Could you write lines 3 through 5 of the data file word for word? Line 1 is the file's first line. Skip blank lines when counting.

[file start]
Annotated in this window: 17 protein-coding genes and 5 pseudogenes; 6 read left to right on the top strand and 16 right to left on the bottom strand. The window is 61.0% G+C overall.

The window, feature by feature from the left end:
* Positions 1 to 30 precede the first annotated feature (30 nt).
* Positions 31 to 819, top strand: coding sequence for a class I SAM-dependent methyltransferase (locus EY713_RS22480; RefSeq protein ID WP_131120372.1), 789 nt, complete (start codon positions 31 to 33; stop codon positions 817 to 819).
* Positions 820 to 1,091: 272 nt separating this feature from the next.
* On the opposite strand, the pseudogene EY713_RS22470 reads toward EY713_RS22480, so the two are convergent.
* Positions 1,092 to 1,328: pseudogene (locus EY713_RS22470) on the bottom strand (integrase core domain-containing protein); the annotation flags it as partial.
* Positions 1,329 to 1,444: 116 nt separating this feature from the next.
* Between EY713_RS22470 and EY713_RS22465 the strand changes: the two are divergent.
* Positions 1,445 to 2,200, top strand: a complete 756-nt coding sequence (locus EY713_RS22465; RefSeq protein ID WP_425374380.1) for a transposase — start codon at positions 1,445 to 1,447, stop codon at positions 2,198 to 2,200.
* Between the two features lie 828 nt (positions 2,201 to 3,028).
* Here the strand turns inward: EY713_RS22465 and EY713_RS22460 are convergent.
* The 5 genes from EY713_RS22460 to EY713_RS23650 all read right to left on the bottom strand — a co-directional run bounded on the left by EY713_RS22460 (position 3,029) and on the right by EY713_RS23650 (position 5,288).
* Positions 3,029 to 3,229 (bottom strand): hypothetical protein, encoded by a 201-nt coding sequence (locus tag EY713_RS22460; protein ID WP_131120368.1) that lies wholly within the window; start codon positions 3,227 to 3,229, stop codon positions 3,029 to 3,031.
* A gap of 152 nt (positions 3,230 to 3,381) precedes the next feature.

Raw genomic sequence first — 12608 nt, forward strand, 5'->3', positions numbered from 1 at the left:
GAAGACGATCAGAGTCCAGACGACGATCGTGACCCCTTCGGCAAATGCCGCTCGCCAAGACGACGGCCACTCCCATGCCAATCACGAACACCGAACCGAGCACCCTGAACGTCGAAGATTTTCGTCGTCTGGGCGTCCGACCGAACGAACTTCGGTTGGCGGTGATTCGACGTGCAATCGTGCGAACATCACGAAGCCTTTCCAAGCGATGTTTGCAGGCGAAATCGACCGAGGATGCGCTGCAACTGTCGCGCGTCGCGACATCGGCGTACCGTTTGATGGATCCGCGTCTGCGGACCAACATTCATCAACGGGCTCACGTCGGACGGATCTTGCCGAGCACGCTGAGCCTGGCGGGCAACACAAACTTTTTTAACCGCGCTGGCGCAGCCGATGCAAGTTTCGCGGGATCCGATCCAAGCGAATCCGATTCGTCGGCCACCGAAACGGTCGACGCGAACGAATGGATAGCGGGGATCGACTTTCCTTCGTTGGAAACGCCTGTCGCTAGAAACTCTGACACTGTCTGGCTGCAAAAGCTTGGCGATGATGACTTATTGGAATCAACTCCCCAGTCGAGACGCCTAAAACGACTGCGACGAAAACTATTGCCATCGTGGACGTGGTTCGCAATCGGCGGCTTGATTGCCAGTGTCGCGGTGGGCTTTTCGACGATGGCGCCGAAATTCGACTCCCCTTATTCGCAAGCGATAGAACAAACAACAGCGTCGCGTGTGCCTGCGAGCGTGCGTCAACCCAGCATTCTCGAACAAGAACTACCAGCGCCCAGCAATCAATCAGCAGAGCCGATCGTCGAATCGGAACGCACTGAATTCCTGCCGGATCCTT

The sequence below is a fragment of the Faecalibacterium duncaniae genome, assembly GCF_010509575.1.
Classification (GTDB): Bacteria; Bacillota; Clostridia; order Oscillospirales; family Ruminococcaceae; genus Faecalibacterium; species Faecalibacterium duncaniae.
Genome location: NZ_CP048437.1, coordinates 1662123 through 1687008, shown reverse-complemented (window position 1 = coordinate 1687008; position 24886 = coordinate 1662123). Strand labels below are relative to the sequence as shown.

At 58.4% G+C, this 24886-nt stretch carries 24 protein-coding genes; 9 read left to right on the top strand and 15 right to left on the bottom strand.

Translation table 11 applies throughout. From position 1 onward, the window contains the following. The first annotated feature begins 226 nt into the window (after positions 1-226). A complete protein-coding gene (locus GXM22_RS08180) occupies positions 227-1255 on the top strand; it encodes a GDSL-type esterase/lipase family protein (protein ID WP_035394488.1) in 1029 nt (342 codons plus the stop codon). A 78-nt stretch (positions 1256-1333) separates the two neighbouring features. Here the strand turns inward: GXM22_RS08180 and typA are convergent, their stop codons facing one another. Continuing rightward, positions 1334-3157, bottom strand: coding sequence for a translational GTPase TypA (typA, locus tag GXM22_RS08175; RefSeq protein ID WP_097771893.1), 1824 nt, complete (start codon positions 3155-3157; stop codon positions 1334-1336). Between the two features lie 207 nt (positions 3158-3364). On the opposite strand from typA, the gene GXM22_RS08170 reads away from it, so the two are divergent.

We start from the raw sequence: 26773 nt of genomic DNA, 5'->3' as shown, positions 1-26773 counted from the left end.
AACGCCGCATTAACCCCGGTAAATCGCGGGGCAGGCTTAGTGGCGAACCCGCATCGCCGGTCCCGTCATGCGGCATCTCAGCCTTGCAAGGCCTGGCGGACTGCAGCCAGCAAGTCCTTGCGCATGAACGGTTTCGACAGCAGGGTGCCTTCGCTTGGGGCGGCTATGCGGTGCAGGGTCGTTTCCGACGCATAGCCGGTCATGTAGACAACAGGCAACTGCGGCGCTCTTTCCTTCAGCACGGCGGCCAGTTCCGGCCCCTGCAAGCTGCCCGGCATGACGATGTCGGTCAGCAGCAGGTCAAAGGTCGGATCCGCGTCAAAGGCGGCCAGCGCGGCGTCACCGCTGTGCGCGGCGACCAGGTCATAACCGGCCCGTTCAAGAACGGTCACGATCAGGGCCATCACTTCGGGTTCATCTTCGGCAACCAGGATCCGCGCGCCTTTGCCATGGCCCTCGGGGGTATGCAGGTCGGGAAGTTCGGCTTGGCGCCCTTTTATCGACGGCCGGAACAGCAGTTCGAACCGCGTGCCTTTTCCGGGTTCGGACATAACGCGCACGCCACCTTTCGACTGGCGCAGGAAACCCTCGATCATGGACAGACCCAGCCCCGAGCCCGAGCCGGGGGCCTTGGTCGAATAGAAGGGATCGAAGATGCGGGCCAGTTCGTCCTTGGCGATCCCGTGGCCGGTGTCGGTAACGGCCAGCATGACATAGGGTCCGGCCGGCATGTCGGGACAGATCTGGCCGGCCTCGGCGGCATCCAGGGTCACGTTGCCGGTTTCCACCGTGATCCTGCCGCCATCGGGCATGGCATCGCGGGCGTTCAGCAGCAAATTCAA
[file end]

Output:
* Positions 1 to 30 precede the first annotated feature (30 nt).
* Positions 31 to 819, top strand: coding sequence for a class I SAM-dependent methyltransferase (locus EY713_RS22480; RefSeq protein ID WP_131120372.1), 789 nt, complete (start codon positions 31 to 33; stop codon positions 817 to 819).
* Positions 820 to 1,091: 272 nt separating this feature from the next.